I am very proud of “Pittsburgh Melody”. The melody was first conceived on one of my tour busses, as we were passing through that great city. I quickly jotted down those passing thoughts, then abandoned the idea until last year, when I began to tinker with an accompaniment, which manages to subtly change the harmonic flavor each time the melodic hook comes along. At that time, I had met James (who plays trumpet, flugel, and cornet), and I mentioned my desire to feature some brass-type instrument on the melody, something jazzy but mellow. He instantly suggested flugelhorn, and he was kind enough to debut the piece during one of our Performance Seminars at school.

Come to our recital in November and experience “Pittsburgh Melody”, played for the first time on the violin!

Update: For your listening pleasure, I have uploaded a small sample of Pittsburgh Melody.

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Fiddling Around

This coming Halloween the Presbyterian Church of Garden Grove will celebrate St. Andrew’s Day. For the eleven years or so that I attended the church before moving to the Rancho Cucamonga area, St. Andrew’s Day was a time to commemorate our congregation’s deep Scottish roots. Every year there has been bagpiping, traditional dancing, displaying of the family tartans, and (as of late) . . . fiddling! This year I have been asked to contribute my talent to this special morning service and perform a set of Scottish fiddle tunes. I love the freedom in Celtic fiddling, the rush of the rhythms and the haunting melodies, and I am eager to join in these festivities! All are welcome to participate: October 31st, 9:30 am.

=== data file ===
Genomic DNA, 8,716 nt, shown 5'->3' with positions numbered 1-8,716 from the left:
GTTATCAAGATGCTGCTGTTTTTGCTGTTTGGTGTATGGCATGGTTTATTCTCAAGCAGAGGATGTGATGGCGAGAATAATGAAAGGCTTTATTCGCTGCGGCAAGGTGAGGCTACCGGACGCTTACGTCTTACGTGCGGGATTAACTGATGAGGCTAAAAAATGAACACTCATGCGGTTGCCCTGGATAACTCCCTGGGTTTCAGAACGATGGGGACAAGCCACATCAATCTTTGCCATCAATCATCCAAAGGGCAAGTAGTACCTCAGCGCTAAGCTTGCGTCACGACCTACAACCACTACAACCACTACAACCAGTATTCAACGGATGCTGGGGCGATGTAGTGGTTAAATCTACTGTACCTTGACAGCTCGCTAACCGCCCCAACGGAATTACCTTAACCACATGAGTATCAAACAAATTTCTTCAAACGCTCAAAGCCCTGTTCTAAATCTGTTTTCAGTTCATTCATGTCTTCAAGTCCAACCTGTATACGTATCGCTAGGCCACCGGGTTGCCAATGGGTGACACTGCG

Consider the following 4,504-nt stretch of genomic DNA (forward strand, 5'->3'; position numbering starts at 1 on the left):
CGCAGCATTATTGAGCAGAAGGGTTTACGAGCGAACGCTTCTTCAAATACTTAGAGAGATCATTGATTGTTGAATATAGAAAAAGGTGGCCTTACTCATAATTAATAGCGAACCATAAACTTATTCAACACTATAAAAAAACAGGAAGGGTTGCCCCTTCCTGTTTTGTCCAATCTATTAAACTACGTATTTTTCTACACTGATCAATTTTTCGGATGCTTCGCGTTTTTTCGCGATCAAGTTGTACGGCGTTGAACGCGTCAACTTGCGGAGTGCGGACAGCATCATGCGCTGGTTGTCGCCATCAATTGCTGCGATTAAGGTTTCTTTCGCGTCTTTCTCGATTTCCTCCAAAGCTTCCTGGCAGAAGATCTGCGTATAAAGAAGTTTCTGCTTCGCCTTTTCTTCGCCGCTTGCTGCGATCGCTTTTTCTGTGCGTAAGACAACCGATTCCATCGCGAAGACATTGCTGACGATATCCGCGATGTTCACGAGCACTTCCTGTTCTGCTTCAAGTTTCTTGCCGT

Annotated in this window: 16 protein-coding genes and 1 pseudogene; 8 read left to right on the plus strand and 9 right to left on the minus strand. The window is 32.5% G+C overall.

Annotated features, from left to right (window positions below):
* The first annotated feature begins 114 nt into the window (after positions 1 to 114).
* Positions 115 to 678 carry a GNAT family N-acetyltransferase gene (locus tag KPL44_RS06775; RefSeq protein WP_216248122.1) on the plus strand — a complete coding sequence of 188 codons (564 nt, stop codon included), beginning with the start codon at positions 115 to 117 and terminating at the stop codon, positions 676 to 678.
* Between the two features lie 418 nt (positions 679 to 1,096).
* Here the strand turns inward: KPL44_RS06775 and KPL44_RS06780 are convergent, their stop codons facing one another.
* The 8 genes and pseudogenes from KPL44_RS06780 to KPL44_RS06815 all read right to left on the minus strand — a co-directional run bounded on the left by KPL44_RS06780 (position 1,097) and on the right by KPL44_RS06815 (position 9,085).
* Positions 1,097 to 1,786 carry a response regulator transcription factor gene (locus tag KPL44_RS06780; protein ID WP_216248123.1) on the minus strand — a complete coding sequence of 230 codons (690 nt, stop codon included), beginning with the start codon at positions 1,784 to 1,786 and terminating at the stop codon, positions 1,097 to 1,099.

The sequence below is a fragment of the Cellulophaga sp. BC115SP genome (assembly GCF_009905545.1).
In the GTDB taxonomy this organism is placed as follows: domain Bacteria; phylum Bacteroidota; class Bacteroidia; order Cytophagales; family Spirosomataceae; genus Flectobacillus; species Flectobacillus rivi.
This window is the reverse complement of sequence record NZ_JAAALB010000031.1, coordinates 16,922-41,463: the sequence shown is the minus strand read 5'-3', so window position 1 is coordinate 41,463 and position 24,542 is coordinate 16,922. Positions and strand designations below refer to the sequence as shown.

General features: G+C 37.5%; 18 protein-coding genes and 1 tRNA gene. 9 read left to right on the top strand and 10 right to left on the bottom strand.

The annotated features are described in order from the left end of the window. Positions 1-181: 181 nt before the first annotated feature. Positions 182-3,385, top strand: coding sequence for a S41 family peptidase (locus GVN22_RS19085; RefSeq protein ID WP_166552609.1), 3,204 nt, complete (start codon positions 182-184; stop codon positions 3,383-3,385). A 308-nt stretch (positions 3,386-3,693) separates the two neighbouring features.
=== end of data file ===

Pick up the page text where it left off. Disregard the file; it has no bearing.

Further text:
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A Special Word of Thanks

Before I become even more fascinated and involved with this site than I already am, I want to be sure to publicly thank my companion, lover, and fiancé, James, for putting this all together for me. He makes my life vibrant, in every way, and I am ever so grateful for him. Thank you, James.

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Free “Romanze” at Noon . . .

Yes, that’s right. California Polytechnic University in Pomona is holding a free noon-hour concert on October 21, in the Music Department Recital Hall. Some of the department’s brightest students will be performing various works for the event, including me. I will be performing a “Romanze” by Dmitri Shostakovich, a beautiful lyric piece for solo violin and piano. Who knew Shostakovich wrote so accessibly?